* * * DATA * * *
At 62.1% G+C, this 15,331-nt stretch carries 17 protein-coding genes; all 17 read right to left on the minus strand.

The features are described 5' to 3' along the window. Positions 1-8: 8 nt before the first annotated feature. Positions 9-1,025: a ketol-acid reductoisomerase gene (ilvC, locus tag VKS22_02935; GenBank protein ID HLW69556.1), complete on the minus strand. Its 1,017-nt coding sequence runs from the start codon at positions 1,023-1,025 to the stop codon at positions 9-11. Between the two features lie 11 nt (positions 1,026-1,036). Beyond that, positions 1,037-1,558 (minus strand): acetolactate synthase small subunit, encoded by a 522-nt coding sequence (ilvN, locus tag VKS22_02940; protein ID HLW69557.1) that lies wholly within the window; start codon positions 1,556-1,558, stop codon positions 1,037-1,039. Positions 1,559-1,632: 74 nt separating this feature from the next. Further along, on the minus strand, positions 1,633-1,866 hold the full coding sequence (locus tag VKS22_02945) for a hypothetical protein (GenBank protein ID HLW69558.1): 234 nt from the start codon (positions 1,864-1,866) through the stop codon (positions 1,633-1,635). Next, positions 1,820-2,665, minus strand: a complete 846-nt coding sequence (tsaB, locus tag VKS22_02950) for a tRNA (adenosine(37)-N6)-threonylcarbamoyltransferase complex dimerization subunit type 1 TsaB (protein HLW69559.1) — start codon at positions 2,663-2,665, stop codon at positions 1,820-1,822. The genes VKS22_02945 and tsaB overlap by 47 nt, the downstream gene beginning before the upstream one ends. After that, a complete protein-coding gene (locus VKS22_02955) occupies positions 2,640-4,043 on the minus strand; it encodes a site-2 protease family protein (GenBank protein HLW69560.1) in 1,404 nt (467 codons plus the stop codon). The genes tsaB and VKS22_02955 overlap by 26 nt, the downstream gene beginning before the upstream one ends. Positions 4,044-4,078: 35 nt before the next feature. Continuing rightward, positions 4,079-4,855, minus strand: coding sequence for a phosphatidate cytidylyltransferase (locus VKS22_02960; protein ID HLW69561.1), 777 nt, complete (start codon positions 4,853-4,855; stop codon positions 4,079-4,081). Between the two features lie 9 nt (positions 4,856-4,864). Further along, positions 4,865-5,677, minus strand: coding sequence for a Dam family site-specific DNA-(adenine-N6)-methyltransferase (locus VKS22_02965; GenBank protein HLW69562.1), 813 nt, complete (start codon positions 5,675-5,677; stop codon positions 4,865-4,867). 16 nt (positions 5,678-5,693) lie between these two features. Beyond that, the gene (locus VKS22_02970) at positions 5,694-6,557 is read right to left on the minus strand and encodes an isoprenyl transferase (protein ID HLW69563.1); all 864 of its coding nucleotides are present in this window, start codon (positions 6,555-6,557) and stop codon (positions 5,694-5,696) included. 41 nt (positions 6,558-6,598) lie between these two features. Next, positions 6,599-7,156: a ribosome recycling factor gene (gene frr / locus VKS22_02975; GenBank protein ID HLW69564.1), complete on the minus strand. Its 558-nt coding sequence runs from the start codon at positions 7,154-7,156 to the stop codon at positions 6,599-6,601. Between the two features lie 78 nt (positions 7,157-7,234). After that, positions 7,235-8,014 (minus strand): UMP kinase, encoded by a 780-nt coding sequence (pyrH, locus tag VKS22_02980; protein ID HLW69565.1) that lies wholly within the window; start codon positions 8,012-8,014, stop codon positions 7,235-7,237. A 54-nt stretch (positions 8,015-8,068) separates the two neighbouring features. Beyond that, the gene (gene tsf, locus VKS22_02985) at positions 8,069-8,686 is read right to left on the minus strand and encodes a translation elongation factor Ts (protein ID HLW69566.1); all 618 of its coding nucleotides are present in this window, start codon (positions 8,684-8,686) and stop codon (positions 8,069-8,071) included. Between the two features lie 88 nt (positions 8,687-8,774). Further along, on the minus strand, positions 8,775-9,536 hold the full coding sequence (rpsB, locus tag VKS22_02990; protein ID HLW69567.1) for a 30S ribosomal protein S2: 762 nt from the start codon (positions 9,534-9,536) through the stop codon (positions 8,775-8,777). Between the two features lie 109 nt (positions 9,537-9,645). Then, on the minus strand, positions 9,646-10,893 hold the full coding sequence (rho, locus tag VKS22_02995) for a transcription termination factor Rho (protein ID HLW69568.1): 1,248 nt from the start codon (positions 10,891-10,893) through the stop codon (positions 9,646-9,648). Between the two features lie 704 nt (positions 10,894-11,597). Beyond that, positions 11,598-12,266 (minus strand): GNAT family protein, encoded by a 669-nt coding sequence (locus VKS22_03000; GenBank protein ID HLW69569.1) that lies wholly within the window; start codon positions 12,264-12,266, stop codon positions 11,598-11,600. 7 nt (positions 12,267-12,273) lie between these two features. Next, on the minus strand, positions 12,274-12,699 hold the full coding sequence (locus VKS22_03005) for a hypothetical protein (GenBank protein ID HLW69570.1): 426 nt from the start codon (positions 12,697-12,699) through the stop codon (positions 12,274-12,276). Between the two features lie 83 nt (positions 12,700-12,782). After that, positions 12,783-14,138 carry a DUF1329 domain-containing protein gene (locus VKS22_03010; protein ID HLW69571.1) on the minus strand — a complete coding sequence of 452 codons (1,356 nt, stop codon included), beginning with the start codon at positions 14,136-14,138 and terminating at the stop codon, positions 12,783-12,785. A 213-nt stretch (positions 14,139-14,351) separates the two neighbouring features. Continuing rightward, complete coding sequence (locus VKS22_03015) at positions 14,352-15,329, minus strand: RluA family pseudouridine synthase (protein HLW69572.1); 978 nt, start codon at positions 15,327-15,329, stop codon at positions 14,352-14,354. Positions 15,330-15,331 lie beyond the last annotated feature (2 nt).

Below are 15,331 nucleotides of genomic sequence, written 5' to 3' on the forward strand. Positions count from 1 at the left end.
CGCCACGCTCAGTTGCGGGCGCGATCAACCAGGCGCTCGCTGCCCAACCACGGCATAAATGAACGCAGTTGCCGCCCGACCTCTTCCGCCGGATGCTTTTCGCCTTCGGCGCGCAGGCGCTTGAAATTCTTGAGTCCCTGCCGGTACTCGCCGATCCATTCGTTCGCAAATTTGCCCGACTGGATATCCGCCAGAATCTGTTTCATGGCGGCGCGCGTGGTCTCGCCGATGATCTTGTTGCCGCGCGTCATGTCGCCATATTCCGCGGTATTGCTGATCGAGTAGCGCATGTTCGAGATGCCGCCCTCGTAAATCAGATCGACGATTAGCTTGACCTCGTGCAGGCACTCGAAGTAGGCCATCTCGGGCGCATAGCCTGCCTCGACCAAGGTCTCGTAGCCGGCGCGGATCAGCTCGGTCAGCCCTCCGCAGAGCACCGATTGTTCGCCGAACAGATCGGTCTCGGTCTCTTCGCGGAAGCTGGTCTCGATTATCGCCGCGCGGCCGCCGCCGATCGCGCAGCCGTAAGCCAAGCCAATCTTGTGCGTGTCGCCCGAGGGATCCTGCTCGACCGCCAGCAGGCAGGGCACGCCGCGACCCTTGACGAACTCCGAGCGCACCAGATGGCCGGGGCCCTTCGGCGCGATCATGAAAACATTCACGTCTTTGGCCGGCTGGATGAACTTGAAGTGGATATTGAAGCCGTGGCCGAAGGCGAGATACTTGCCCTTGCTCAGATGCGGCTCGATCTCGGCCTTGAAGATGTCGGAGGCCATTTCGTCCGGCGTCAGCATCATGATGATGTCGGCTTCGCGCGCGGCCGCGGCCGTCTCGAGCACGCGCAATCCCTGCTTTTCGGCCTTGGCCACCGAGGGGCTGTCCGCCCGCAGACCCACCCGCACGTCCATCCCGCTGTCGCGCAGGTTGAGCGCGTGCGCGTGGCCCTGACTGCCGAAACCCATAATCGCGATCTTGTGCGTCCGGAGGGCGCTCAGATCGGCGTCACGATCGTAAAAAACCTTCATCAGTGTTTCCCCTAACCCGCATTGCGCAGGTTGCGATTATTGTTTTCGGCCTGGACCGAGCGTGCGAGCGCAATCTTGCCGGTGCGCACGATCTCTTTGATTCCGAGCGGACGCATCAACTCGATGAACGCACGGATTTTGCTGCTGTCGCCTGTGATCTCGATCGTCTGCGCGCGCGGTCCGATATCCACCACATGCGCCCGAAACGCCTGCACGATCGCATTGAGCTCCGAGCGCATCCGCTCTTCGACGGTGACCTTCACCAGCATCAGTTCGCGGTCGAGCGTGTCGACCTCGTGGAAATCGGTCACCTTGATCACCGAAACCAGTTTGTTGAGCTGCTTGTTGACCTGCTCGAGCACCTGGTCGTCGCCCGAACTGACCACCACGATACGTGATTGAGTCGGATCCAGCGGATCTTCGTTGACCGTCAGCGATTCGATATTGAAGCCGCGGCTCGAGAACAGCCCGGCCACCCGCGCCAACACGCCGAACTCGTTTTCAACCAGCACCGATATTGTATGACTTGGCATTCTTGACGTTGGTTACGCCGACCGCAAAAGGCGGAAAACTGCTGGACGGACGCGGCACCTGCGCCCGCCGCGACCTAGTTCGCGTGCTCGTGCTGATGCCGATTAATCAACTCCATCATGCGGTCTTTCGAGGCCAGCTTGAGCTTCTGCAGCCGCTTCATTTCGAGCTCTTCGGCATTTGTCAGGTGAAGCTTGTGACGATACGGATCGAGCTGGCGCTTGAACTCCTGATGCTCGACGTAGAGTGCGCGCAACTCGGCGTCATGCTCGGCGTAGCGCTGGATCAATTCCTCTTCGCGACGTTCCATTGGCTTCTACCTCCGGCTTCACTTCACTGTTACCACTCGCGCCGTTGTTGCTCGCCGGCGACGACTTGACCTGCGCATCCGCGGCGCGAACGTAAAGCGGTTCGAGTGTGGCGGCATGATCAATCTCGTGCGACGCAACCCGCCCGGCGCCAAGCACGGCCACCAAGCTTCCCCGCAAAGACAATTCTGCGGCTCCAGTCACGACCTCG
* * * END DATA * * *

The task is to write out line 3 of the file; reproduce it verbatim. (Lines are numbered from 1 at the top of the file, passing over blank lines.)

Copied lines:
Below are 15,331 nucleotides of genomic sequence, written 5' to 3' on the forward strand. Positions count from 1 at the left end.